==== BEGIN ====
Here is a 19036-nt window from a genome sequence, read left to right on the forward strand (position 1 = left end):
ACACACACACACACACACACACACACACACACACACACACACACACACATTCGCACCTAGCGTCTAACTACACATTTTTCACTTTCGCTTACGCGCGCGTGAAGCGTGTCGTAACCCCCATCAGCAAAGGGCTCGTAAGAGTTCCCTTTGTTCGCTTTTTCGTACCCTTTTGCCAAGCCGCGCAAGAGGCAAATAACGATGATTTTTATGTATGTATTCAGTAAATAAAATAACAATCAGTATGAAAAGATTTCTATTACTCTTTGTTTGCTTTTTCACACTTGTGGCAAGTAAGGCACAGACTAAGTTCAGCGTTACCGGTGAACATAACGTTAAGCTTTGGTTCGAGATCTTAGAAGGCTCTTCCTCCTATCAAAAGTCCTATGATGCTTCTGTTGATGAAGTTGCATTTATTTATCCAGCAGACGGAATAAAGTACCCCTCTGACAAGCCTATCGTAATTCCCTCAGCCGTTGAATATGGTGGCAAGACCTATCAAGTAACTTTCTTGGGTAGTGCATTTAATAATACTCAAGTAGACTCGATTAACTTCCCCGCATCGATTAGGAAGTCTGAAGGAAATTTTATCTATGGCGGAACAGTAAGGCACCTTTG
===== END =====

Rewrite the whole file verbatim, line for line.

Here is a 19036-nt window from a genome sequence, read left to right on the forward strand (position 1 = left end):
ACACACACACACACACACACACACACACACACACACACACACACACACATTCGCACCTAGCGTCTAACTACACATTTTTCACTTTCGCTTACGCGCGCGTGAAGCGTGTCGTAACCCCCATCAGCAAAGGGCTCGTAAGAGTTCCCTTTGTTCGCTTTTTCGTACCCTTTTGCCAAGCCGCGCAAGAGGCAAATAACGATGATTTTTATGTATGTATTCAGTAAATAAAATAACAATCAGTATGAAAAGATTTCTATTACTCTTTGTTTGCTTTTTCACACTTGTGGCAAGTAAGGCACAGACTAAGTTCAGCGTTACCGGTGAACATAACGTTAAGCTTTGGTTCGAGATCTTAGAAGGCTCTTCCTCCTATCAAAAGTCCTATGATGCTTCTGTTGATGAAGTTGCATTTATTTATCCAGCAGACGGAATAAAGTACCCCTCTGACAAGCCTATCGTAATTCCCTCAGCCGTTGAATATGGTGGCAAGACCTATCAAGTAACTTTCTTGGGTAGTGCATTTAATAATACTCAAGTAGACTCGATTAACTTCCCCGCATCGATTAGGAAGTCTGAAGGAAATTTTATCTATGGCGGAACAGTAAGGCACCTTTG